The advantages of the product life cycle.
Written by Dave Collins, SoftwarePromotions Ltd.
Business is often associated with the dryer side of dullness, and many of us frequently refer with some distaste to “getting round to the business side of things”. But over the years some very useful methods and techniques have emerged from the “other-side”, many of which can be beneficial to all of us. After all, while we may consider much of what we do as a labour of love, we are nonetheless trying to make some money out of the whole thing as well! A good place to start is with the concept of the product life cycle.
Like most things, the sales (and demand) for your software conform to some sort of pattern. The advantages of the product life cycle concept is that it provides a basic structure that allows you to see where you are, and what lies ahead. There are four components to the cycle; introduction, growth, maturity and decline.
Introduce Your Product To The Market
The first component is fairly self-explanatory; when a new product is introduced, market gain tends to be very slight, and it is almost impossible to spot any kind of emerging patterns in demand. Depending on how you launch the software, marketing costs may be high, and it is unlikely that there are any profits as such. After the creation and subsequent release of your software, this often boils down to gritting your teeth and waiting. If this stage doesn’t lead into the next, then it may be time to jump ship.
The growth stage exhibits a rapid increase in both sales and profits, and this is the time to try and increase your product’s market share. By now you should be seeing where your demand is coming from, and which of your efforts are worth spending time and energy on. With a little bit of luck, you might even have knocked some of the competition out of the way too!
The growth stage is closely followed by the maturity stage, often seen as the “most common” stage for all products. Competition becomes more fierce and marketing becomes the key to your software’s success. During this time, any attempt to increase your market share will probably be expensive; growth at this stage is more likely to be down to external factors beyond your control.
Decline Doesn’t Equal Death
The final stage in the life cycle is the decline. This doesn’t necessarily mean that it’s time to abandon your product altogether, but rather that the introduction of new strategies might be in order. These could include new versions, new distribution methods, price reductions, in short anything that will inject a little life into the cycle.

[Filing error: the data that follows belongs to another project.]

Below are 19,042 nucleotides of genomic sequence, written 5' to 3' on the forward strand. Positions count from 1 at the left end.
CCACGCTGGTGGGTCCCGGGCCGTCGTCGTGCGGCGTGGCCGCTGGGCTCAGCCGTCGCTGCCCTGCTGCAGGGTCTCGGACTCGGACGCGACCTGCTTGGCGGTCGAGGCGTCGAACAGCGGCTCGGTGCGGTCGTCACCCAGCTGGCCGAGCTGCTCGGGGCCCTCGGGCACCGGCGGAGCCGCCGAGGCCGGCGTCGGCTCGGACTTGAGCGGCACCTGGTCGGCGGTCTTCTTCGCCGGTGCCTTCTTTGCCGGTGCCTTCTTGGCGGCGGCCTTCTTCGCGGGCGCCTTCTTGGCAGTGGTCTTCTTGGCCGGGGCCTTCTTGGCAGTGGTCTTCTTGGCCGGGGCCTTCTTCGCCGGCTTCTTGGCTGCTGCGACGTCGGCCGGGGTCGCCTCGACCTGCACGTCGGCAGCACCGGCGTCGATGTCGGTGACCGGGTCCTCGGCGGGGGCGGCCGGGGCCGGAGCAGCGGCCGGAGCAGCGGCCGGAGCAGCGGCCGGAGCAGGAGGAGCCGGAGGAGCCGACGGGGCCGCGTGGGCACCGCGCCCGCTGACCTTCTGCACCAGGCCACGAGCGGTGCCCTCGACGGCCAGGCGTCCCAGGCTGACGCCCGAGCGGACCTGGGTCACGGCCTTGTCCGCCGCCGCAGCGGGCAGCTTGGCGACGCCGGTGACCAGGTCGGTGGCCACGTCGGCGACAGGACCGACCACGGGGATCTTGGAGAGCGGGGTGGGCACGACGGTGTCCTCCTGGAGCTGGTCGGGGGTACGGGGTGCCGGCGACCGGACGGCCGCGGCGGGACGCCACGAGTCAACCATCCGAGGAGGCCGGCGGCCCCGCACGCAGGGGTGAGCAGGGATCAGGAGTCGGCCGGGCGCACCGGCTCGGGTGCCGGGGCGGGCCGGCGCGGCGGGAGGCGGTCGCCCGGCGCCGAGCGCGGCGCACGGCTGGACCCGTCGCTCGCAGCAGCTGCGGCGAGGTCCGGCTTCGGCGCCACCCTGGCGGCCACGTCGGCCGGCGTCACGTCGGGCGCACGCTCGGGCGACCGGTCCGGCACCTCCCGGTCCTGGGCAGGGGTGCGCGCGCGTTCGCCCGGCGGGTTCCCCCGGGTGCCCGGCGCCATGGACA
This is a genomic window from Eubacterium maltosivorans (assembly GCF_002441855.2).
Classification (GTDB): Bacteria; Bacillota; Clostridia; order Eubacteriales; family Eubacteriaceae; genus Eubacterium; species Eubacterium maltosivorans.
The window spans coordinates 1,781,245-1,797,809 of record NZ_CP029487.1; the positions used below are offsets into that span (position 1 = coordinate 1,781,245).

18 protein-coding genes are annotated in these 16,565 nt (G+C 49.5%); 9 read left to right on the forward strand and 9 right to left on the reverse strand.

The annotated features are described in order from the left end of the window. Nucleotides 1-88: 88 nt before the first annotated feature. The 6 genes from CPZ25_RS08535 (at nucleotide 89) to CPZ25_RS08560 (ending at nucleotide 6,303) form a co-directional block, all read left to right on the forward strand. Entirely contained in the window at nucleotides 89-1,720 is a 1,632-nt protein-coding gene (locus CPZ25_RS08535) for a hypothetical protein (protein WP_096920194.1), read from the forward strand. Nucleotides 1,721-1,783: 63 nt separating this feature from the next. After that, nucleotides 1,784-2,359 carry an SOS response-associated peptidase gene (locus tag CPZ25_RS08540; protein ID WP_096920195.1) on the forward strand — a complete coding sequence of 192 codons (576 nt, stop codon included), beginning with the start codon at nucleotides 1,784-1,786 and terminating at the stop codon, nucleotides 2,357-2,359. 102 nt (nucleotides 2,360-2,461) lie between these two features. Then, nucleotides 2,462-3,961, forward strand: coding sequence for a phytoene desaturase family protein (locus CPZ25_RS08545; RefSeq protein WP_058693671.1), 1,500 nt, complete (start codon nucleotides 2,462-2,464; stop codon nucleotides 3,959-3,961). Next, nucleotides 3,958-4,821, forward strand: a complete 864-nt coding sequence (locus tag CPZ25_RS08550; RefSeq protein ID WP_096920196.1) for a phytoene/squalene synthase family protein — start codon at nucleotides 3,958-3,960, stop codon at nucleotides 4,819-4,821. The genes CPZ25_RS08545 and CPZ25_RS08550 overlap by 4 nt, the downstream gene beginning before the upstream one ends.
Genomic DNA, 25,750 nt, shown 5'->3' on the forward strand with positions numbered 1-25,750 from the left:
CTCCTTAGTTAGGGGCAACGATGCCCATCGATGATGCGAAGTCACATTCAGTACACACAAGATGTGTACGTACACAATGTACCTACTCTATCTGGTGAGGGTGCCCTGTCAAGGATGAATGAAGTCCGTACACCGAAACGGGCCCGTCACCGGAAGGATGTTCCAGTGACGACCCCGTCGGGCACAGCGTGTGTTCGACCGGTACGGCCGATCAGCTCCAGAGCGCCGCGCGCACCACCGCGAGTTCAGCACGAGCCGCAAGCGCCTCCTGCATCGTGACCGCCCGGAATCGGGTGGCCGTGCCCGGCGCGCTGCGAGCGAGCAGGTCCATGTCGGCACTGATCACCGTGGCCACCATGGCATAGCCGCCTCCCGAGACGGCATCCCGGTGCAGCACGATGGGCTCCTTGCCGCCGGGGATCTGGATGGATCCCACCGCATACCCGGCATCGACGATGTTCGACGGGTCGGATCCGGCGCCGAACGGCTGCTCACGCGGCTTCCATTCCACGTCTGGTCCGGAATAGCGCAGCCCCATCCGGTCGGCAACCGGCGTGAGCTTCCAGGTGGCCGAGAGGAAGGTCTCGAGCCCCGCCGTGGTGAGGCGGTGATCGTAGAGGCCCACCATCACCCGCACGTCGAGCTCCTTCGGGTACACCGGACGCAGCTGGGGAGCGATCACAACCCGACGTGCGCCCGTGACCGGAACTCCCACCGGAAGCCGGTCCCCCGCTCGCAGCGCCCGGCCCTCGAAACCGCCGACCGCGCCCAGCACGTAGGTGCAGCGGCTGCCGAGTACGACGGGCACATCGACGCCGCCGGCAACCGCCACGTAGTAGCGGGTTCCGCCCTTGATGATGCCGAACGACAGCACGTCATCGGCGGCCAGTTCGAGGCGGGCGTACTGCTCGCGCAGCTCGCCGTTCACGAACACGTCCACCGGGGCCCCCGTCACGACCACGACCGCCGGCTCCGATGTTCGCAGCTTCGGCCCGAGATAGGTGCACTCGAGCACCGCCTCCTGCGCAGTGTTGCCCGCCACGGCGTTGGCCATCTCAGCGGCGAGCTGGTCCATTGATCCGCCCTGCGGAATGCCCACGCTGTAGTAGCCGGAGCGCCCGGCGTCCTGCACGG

Each of the four stages have their own characteristics, and each are open to different strategies being implemented. However, for many this stage will prove to be the critical one; many wait until this period before acting, and it is the only stage where some sort of action is critical. Two situations are frequently confused with a declining product. The product life cycle graphic below demonstrates the point.
Theoretically the product life-cycle is a smooth and elegant curve; in reality there are constant short-term fluctuations due to external factors. The first common mistake is to assume that any reduction in sales signals the onset of the decline phase. The area between points 1 and 2 may at first appear to be decline, but in fact are part of the growth stage. Similarly, the area between points 3 and 4 may at first be read as a new growth phase; in fact it is little more than a temporary increase that has no real significance.
Remember The External Factors
The advantages of the product life cycle concept speak for themselves. Once you’ve applied this model to your software, there are an unlimited number of options and strategies that may be implemented, according to the specifics of your software and its’ current stage in the life cycle. For example, you may wish to considering product life cycle acceleration strategies, or at the very least recognise where you are, and what lies ahead. Before responding to any of the stage characteristics, don’t forget to consider the external factors, particularly in response to the decline phase. My own favourite for analysing external factors is the PEST analysis; Political, Economic, Social and Technological – between them they pretty well cover the whole lot. Take all of this information into account before jumping to any conclusions.
As with all business ideas and theories, keep an open mind, be honest with yourself, and never rule out any option before thoroughly chewing it over. Professionalism and management techniques are not the sole prerogative of the big-boys; we can do far worse than picking-up a few of their better habits. The software industry is seen as amateur and unprofessional by far too many people; don’t start believing it yourself. Be seen, be sold.